Then and now. We should all be so lucky to age this well. I love that Indy has consistently carried a murse.
There's no way around it. Indiana Jones and the Kingdom of the Crystal Skull was bad. It's not that I was expecting the second coming as Lucas has mentioned in interviews, referring to the masses of uber-fans drooling at the notion of judging his latest effort to rekindle the magic. It's apparent that he and Spielberg didn't stress about fan expectation one bit. It's all on the page - characters say things that should mean something, should make the audience feel for them, but the result is soulless and boring. Chase after chase. Fight after fight. And all the elements from the previous movies are there – Indy gets tied up, snakes, Fascists, the hat & whip and lots of cave/crypt/temple time. Then some very sparse dialogue is thrown in to even out the cgi romps and completely obvious trajectory of the flick. And in the end, one is left thinking how anyone could possibly think dumping in a little low budget Sci-Fi Channel into the mix would make the first Indy in decades a good movie. Every other Indiana Jones flick has been about religion, even
Here's a skull I could have become emotionally involved with.
Damien Hirst's $100M platinum diamond encrusted human skull.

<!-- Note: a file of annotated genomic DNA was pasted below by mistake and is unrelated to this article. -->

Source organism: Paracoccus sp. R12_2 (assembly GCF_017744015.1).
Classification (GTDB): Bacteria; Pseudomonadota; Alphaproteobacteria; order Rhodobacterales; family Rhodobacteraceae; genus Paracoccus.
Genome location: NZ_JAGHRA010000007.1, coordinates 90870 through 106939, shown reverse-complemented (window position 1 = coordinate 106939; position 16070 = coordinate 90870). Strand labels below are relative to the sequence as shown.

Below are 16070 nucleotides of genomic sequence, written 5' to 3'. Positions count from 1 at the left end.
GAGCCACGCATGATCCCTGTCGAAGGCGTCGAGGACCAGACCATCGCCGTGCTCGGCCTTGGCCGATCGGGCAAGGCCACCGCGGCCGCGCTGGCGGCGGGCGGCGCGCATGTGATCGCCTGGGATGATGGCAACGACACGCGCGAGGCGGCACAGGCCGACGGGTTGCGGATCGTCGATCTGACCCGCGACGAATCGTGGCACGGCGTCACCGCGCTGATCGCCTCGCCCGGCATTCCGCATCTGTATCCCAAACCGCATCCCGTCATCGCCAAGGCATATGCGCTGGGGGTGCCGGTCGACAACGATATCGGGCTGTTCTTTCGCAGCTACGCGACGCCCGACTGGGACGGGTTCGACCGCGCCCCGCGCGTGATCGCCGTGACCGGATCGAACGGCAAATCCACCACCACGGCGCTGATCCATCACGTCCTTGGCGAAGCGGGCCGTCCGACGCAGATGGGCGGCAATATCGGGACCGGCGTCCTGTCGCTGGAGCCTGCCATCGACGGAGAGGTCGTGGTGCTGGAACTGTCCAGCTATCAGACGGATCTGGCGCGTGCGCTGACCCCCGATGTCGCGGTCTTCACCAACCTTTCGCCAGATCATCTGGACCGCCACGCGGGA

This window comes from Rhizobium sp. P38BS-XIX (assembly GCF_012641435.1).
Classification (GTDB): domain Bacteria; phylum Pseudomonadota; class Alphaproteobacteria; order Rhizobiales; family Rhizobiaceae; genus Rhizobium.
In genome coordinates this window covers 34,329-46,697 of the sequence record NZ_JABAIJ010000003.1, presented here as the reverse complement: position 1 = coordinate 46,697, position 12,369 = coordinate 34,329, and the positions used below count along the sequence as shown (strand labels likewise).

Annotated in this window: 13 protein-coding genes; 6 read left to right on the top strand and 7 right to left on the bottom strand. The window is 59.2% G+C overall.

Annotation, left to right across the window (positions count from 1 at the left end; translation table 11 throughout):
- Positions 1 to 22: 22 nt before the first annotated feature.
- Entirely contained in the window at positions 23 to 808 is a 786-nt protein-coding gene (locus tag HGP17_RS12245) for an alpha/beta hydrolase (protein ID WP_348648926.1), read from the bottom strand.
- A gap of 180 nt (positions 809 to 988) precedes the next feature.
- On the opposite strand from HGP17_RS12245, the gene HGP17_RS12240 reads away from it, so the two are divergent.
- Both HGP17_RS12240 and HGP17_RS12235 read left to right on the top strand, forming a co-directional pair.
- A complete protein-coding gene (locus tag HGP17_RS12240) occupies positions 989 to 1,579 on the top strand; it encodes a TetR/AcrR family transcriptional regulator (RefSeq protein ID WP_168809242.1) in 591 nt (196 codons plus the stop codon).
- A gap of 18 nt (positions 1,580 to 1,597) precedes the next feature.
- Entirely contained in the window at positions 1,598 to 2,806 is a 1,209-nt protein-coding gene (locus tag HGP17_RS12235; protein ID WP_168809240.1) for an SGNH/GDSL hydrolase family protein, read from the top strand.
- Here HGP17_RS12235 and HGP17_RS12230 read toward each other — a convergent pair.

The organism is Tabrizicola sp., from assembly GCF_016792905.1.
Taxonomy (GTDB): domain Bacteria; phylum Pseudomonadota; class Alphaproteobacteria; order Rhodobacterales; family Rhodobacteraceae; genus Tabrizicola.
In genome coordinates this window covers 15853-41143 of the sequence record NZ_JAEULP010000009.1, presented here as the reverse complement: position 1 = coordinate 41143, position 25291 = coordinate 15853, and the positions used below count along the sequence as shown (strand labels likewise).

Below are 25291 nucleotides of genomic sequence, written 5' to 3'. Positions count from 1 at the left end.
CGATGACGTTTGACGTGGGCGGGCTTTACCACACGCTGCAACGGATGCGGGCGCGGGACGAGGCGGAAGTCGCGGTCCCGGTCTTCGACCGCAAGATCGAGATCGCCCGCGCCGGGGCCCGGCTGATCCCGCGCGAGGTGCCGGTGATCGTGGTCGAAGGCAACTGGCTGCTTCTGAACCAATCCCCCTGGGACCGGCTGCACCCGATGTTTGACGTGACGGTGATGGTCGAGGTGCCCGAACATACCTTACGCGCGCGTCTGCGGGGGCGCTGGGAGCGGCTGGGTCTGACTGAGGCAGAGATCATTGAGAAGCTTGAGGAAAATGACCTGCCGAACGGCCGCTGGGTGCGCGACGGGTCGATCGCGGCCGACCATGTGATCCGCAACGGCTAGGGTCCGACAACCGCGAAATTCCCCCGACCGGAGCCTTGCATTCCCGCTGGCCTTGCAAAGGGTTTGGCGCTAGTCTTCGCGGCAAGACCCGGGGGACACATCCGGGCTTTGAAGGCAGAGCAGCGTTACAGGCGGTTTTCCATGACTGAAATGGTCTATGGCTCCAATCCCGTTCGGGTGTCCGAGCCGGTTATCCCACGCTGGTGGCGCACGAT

Our eyes only have the ability to process so much - just like the camera lens. It's a lovely relationship that’s in jeopardy. When, let’s say, a KGB agent drives a jeep through a jungle at high speeds, a passenger on that jeep cannot generally discern one leaf from another. It's just one big green and leafy blur. (Please note that I am suspending disbelief in a major way already since there are no roads in this particular jungle, especially not parallel ones that allow characters to jump back and forth from jeeps during a supposedly dramatic chase sequence. Fencing and monkeys are also involved.) Anyway, careening through the trees and underbrush is action-packed motion and can be pretty cool (see the low-fi forest speeder chase in Return of the Jedi). It's texture, it's realism - it's film. And Spielberg shot it on film, but after it's been digitized, color corrected, the composite scenery slapped on, the old people tweaked to look not quite so old - you're left with what Lucas seems to think audiences wants, a damn cartoon. Look there goes another perfectly blurred but not quite realistic leaf! Who's got delusions of grandeur now? It's so easy to Lucas bash and it pains me on a regular basis that doing so is a necessity. Who would have thought a few years’ time off would have made him ruin his original "masterpieces" in 1997, then go on to make three of the worst prequels in history and then finally put his "I'm old now and don't give a shit about what anyone thinks, especially 'Hollywood' because no matter what the final product is it's going to make an ass-load of money" stamp on one of the few franchises that appeared to be safe from resurrection. I seriously thought Spielberg would keep him in check on this one - Steven being younger, wiser and more of a critical success. It was like Ocean's 11. It looked like it was a lot of fun to make for the actors and filmmakers, but the source material sucked and in the end it wasn't really worth all the trouble. To think Spielberg wanted to do it all old skool - mat paintings and all. It would have been a site to behold. Side note: Adam and I watched Little Shop of Horrors last weekend (dir. Frank Oz, 1986) and I have to say the animatronics of that plant totally hold up. New is not always better. Little shop also had a more plausible ending.